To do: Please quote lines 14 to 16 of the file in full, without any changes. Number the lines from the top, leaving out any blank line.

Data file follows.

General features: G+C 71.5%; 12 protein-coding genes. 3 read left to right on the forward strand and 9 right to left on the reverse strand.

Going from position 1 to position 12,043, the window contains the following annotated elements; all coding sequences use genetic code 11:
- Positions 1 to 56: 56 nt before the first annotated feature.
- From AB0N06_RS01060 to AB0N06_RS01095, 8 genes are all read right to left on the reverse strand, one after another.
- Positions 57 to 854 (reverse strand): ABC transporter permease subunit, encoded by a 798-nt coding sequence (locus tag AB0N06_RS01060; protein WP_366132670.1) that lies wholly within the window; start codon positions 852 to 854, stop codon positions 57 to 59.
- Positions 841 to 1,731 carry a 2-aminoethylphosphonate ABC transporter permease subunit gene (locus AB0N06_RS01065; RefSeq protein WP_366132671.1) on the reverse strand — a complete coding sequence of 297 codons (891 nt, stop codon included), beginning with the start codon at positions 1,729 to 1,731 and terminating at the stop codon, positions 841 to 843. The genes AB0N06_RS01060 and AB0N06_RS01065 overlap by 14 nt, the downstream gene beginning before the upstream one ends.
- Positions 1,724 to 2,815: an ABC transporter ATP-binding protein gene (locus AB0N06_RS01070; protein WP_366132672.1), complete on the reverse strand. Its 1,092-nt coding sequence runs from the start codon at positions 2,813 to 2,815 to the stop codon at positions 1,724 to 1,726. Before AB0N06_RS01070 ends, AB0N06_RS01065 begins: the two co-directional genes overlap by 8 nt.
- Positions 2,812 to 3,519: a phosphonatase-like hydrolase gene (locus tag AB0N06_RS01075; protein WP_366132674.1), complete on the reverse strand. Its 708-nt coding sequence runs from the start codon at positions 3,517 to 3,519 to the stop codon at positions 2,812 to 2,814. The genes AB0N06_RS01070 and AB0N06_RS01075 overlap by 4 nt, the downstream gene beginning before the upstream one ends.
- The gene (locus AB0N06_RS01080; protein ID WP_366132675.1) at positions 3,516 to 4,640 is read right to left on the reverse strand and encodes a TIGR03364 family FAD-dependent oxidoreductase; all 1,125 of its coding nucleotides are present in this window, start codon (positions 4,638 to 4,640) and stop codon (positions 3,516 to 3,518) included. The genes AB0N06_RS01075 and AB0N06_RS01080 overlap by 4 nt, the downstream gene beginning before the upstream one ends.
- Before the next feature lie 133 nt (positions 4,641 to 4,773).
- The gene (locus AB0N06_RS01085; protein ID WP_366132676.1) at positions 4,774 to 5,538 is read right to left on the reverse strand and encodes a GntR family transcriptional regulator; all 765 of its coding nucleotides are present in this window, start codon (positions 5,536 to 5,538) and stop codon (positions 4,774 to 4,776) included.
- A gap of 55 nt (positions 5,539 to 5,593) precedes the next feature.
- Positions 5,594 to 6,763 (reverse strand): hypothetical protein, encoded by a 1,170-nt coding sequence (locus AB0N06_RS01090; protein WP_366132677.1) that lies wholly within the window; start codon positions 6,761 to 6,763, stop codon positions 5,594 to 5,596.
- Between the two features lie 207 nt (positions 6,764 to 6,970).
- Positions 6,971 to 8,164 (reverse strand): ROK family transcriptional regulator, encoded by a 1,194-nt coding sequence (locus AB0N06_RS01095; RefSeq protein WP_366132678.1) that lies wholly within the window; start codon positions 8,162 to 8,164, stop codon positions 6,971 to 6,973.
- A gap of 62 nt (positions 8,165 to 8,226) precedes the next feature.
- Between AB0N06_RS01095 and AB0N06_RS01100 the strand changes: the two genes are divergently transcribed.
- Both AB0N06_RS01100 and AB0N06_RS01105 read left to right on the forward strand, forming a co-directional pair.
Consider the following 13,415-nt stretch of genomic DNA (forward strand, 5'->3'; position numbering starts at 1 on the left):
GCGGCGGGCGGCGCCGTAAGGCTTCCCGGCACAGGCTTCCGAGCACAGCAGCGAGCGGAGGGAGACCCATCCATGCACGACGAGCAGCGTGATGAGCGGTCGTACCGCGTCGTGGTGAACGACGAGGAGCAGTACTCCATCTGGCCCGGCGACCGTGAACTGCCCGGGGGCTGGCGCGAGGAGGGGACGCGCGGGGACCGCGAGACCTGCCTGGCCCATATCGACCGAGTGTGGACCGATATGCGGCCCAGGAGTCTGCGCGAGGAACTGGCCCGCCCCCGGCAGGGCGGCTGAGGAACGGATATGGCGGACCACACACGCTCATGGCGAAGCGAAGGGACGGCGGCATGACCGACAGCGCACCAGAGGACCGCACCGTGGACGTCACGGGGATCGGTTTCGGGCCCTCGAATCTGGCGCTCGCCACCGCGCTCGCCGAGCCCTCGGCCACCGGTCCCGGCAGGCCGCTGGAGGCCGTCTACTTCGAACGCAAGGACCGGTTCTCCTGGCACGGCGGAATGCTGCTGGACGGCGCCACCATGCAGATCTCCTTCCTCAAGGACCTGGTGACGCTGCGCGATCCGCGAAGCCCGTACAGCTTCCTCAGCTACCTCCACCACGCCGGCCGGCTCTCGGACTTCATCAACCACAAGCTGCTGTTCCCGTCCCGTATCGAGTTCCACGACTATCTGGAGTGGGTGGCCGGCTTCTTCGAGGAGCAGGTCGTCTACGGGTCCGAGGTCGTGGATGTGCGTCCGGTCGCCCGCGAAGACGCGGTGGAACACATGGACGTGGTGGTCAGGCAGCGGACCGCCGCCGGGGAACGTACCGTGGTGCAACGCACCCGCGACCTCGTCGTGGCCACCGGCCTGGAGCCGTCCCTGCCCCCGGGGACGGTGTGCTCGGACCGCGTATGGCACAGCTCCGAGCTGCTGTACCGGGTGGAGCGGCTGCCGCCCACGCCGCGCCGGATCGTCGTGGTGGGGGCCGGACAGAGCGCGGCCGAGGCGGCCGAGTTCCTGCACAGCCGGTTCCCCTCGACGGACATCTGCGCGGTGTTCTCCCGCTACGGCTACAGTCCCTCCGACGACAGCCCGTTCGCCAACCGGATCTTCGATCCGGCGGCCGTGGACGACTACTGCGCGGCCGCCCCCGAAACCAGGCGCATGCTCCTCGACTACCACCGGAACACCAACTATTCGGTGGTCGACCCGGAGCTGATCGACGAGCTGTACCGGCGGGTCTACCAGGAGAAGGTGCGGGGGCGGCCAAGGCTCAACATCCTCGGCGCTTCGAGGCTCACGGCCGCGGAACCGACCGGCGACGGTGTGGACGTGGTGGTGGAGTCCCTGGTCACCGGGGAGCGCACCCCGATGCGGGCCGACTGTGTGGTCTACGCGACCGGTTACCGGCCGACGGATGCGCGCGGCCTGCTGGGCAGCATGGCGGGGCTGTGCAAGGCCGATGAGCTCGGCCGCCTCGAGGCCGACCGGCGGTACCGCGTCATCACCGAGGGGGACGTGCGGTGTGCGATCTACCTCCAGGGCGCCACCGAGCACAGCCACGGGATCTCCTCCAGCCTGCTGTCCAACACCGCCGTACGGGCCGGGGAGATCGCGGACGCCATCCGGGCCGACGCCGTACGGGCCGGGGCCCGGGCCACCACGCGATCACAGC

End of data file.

- Between the two features lie 207 nt (positions 6,764 to 6,970).
- Positions 6,971 to 8,164 (reverse strand): ROK family transcriptional regulator, encoded by a 1,194-nt coding sequence (locus AB0N06_RS01095; RefSeq protein WP_366132678.1) that lies wholly within the window; start codon positions 8,162 to 8,164, stop codon positions 6,971 to 6,973.
- A gap of 62 nt (positions 8,165 to 8,226) precedes the next feature.